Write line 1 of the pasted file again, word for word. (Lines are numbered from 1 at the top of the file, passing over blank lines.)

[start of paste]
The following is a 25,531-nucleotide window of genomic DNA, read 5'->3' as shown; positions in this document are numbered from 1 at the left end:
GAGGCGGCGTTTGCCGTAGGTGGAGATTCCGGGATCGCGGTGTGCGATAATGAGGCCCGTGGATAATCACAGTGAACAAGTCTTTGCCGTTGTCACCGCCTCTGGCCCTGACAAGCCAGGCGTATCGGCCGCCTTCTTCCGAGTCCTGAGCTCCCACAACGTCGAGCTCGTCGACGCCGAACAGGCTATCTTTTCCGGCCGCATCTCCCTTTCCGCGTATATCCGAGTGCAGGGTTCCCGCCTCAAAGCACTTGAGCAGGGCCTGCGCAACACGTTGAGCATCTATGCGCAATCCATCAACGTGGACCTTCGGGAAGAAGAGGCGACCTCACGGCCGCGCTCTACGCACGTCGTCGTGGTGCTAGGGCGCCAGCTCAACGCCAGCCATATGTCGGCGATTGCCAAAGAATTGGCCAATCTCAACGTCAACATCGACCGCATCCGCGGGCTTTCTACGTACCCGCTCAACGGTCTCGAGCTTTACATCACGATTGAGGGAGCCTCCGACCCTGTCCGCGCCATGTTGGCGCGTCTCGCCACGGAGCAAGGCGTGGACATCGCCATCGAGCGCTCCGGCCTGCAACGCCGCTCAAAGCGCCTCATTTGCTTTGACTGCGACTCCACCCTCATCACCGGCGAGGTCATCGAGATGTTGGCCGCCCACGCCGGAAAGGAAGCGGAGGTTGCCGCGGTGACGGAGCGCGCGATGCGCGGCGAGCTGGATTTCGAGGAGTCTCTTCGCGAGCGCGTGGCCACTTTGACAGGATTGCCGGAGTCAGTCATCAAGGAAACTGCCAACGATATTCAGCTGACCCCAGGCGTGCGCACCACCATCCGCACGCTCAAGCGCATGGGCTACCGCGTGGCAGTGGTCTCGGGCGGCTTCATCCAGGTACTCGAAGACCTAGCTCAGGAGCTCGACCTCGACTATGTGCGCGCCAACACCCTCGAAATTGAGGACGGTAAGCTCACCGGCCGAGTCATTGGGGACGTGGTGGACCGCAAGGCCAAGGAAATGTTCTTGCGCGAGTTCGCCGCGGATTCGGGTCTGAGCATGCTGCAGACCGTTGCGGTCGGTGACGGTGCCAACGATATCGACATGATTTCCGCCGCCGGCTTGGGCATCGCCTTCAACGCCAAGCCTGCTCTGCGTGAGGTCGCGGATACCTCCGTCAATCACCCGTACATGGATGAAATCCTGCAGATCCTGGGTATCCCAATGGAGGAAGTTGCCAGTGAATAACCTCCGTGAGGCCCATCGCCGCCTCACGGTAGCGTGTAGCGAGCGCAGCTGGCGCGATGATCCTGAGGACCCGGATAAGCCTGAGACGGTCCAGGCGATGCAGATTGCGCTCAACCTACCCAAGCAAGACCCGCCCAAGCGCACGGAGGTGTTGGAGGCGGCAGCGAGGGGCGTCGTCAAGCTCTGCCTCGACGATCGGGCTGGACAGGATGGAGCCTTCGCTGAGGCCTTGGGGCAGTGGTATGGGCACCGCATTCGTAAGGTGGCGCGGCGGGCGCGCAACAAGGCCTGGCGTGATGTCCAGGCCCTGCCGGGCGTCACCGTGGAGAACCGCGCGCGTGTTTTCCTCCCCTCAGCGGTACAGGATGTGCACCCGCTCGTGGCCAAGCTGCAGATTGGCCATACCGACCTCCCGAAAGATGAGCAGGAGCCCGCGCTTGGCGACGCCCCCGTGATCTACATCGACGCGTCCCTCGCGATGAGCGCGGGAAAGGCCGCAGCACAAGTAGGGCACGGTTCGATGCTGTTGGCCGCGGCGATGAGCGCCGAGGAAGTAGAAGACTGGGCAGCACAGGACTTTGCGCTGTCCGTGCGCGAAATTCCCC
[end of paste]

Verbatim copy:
The following is a 25,531-nucleotide window of genomic DNA, read 5'->3' as shown; positions in this document are numbered from 1 at the left end: